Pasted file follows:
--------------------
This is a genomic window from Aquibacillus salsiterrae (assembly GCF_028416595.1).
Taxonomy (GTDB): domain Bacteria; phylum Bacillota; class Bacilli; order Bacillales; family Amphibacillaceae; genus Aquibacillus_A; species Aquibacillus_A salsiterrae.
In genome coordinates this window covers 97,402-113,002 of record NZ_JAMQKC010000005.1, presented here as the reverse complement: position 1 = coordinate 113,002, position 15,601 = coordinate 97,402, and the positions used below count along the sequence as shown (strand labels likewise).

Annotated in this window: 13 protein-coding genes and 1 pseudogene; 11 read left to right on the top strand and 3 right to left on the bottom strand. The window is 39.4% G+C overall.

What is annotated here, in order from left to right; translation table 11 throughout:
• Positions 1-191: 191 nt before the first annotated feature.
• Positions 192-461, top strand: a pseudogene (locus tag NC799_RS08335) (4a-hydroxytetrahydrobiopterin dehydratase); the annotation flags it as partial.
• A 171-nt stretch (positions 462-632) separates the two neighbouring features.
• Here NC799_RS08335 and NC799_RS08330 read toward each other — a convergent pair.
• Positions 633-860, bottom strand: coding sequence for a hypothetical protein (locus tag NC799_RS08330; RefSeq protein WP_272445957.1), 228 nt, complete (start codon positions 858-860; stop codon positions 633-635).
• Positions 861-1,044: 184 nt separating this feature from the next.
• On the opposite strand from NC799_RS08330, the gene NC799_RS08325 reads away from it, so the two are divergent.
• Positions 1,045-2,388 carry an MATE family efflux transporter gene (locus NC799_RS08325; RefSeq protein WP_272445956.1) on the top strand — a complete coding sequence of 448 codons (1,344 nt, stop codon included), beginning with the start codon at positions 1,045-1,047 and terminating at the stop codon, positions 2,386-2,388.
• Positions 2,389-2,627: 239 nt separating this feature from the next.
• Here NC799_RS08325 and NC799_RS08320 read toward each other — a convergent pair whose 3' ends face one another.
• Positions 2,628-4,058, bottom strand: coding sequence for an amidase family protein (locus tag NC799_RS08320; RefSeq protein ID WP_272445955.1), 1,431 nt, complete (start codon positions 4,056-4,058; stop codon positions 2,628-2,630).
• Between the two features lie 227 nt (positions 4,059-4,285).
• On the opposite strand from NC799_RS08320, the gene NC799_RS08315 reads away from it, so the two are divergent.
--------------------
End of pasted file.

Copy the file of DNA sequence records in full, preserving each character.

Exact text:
This is a genomic window from Aquibacillus salsiterrae (assembly GCF_028416595.1).
Taxonomy (GTDB): domain Bacteria; phylum Bacillota; class Bacilli; order Bacillales; family Amphibacillaceae; genus Aquibacillus_A; species Aquibacillus_A salsiterrae.
In genome coordinates this window covers 97,402-113,002 of record NZ_JAMQKC010000005.1, presented here as the reverse complement: position 1 = coordinate 113,002, position 15,601 = coordinate 97,402, and the positions used below count along the sequence as shown (strand labels likewise).

Annotated in this window: 13 protein-coding genes and 1 pseudogene; 11 read left to right on the top strand and 3 right to left on the bottom strand. The window is 39.4% G+C overall.

What is annotated here, in order from left to right; translation table 11 throughout:
• Positions 1-191: 191 nt before the first annotated feature.
• Positions 192-461, top strand: a pseudogene (locus tag NC799_RS08335) (4a-hydroxytetrahydrobiopterin dehydratase); the annotation flags it as partial.
• A 171-nt stretch (positions 462-632) separates the two neighbouring features.
• Here NC799_RS08335 and NC799_RS08330 read toward each other — a convergent pair.
• Positions 633-860, bottom strand: coding sequence for a hypothetical protein (locus tag NC799_RS08330; RefSeq protein WP_272445957.1), 228 nt, complete (start codon positions 858-860; stop codon positions 633-635).
• Positions 861-1,044: 184 nt separating this feature from the next.
• On the opposite strand from NC799_RS08330, the gene NC799_RS08325 reads away from it, so the two are divergent.
• Positions 1,045-2,388 carry an MATE family efflux transporter gene (locus NC799_RS08325; RefSeq protein WP_272445956.1) on the top strand — a complete coding sequence of 448 codons (1,344 nt, stop codon included), beginning with the start codon at positions 1,045-1,047 and terminating at the stop codon, positions 2,386-2,388.
• Positions 2,389-2,627: 239 nt separating this feature from the next.
• Here NC799_RS08325 and NC799_RS08320 read toward each other — a convergent pair whose 3' ends face one another.
• Positions 2,628-4,058, bottom strand: coding sequence for an amidase family protein (locus tag NC799_RS08320; RefSeq protein ID WP_272445955.1), 1,431 nt, complete (start codon positions 4,056-4,058; stop codon positions 2,628-2,630).
• Between the two features lie 227 nt (positions 4,059-4,285).
• On the opposite strand from NC799_RS08320, the gene NC799_RS08315 reads away from it, so the two are divergent.